The RACs Are Back at Long Last


There’s an old saying that all things come to those who wait, and after watching the Chicago Cubs win the World Series, there’s no question it’s true. It also applies to Medicare, which recently awarded all five recovery audit contractor (RAC) contracts after a nearly three-year delay.

I spoke to a few health-care attorneys who all seemed to agree that the new contracts will signal an increase in RAC reviews. Judy Waltz, an attorney with Foley & Lardner in San Francisco, said there might be a little lag as the new RACs get up to speed, but said they’re sure to ramp up their activity quickly.

Waltz also said it was significant that Medicare awarded a RAC dedicated to reviewing durable medical equipment and home health/hospice claims, which she said indicates those areas will be subject to more audits and enforcement.

The five contracts were awarded to Performant Recovery Inc., Cotiviti Inc. and HMS Federal Solutions, with Performant serving as a traditional RAC as well as focusing on durable medical equipment and Cotiviti being selected to cover two regions. The RAC program is designed to find and recover improper Medicare payments.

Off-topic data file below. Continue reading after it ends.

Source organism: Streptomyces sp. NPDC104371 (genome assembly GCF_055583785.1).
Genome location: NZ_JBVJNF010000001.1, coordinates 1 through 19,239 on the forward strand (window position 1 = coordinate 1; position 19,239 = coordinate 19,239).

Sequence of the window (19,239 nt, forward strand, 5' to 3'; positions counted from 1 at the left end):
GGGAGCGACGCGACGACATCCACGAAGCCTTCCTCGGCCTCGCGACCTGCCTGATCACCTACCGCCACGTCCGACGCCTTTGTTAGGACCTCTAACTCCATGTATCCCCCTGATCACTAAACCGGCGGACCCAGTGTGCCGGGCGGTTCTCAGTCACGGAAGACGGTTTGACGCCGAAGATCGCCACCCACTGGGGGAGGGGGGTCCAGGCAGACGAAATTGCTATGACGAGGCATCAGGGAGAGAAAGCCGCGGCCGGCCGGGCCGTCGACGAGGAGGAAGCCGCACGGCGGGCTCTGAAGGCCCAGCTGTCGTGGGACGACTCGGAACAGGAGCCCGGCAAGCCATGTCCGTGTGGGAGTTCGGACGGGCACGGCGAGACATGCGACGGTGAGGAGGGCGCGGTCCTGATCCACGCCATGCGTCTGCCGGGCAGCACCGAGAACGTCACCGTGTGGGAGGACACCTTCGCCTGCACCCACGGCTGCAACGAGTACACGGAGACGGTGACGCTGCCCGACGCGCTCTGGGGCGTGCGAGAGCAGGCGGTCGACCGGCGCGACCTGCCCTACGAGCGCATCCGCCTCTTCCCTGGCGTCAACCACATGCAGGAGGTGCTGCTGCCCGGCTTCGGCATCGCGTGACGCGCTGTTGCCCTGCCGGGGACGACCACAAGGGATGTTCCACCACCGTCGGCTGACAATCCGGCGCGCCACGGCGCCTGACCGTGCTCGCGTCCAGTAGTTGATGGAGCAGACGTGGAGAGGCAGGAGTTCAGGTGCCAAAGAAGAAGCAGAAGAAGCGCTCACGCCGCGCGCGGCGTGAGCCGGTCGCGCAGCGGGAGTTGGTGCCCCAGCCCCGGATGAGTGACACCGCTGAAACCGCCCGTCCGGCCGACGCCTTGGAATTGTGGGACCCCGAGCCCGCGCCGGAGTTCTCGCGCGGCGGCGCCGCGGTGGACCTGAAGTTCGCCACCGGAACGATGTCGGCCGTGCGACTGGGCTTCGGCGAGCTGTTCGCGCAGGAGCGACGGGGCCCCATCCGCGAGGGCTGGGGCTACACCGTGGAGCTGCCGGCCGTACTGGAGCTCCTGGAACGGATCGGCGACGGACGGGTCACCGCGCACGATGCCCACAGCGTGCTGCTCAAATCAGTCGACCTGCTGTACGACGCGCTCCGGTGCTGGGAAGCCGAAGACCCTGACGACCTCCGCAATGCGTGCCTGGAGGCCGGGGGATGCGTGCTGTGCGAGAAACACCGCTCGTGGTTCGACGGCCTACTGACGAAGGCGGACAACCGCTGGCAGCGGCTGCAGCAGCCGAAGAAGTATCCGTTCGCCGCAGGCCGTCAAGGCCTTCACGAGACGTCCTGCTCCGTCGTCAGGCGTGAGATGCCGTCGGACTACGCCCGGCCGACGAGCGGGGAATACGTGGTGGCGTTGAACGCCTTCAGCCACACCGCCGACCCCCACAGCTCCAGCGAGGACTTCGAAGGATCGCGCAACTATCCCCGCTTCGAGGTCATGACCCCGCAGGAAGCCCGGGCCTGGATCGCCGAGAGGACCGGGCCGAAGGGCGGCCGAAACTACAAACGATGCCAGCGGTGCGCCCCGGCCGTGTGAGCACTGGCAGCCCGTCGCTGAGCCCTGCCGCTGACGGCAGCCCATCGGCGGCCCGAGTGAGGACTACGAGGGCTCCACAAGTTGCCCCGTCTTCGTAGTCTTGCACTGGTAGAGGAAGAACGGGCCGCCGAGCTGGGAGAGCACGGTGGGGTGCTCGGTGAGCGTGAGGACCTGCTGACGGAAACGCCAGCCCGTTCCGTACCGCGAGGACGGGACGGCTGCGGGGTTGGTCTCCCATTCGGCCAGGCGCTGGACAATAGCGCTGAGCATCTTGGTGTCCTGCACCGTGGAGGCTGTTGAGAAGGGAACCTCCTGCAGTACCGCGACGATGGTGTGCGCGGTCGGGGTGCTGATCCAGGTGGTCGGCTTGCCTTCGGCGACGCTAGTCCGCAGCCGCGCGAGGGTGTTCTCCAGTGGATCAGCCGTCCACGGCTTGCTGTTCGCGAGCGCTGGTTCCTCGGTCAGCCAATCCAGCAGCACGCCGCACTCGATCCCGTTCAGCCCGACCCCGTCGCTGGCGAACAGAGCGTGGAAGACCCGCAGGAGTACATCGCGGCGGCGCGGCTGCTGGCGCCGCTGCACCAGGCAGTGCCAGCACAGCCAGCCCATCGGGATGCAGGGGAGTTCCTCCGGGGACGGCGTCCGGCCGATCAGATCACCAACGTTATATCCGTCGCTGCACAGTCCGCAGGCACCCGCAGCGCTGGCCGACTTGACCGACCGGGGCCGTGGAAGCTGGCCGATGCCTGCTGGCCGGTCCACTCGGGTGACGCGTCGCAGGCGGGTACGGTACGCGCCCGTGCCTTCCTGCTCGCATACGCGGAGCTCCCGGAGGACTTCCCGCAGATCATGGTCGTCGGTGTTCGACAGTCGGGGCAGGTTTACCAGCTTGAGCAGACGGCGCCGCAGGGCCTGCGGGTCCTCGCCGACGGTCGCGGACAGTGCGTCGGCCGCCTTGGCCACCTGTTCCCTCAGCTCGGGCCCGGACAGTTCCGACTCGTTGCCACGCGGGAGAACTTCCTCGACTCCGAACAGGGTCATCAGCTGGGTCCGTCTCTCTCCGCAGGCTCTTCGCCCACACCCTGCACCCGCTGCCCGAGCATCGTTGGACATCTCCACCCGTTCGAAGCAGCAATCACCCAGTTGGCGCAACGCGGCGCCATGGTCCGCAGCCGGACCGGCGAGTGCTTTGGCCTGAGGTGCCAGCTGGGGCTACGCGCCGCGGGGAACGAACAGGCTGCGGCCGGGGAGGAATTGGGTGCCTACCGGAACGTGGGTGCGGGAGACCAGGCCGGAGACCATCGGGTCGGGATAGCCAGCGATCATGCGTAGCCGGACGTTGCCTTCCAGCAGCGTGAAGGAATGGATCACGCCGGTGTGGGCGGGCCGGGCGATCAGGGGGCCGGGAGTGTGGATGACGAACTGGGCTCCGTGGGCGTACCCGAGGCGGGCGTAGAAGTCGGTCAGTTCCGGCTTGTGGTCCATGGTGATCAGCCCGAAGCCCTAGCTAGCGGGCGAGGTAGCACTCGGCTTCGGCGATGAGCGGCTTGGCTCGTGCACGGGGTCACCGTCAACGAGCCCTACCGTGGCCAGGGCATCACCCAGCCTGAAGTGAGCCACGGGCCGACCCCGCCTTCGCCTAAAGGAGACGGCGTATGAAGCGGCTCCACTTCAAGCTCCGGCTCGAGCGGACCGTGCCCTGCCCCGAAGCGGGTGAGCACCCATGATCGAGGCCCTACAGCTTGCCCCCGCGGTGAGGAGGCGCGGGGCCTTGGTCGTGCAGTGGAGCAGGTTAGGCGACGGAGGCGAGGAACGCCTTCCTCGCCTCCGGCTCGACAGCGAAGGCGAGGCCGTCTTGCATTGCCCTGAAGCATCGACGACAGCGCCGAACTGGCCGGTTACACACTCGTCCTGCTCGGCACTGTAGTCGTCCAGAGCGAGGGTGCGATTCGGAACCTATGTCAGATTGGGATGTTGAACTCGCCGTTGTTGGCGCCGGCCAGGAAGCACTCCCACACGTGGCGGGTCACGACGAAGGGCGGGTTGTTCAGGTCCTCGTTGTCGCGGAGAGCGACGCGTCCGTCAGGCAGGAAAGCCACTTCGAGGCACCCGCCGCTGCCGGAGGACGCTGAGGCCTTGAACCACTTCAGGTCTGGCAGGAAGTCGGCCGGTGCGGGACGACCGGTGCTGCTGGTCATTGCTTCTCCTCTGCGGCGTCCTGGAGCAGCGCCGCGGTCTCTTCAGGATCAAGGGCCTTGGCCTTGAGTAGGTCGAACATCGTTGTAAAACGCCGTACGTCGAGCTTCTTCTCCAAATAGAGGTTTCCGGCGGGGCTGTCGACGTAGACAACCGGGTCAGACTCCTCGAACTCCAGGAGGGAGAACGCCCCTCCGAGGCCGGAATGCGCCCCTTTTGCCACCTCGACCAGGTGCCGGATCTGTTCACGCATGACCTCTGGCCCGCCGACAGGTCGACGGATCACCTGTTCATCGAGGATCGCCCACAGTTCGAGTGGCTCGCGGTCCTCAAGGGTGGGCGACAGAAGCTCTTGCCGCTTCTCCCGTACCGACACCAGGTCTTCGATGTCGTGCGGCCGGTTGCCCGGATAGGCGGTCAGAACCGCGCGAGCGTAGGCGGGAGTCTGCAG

Melissa Myers, senior associate director of policy at the American Hospital Association, told me she expects the new RACs will continue to be a burden for hospitals. “Barring a full-scale reform of the flawed contingency-fee payment structure that incentivizes RACs to deny claims, we foresee continued behavior by the RACs that have imposed an administrative and financial burden on hospitals and led to the overwhelming backlog the Medicare appeals system is buckling under today,” Myers said.

Kristin Walter, a spokeswoman for the Council for Medicare Integrity, a RAC trade association, said the council was pleased with the contract awards and said it points to a renewed commitment from Medicare to tackle improper payments. Walter said RACs are essential in preserving the financial integrity of the program, according to a statement.

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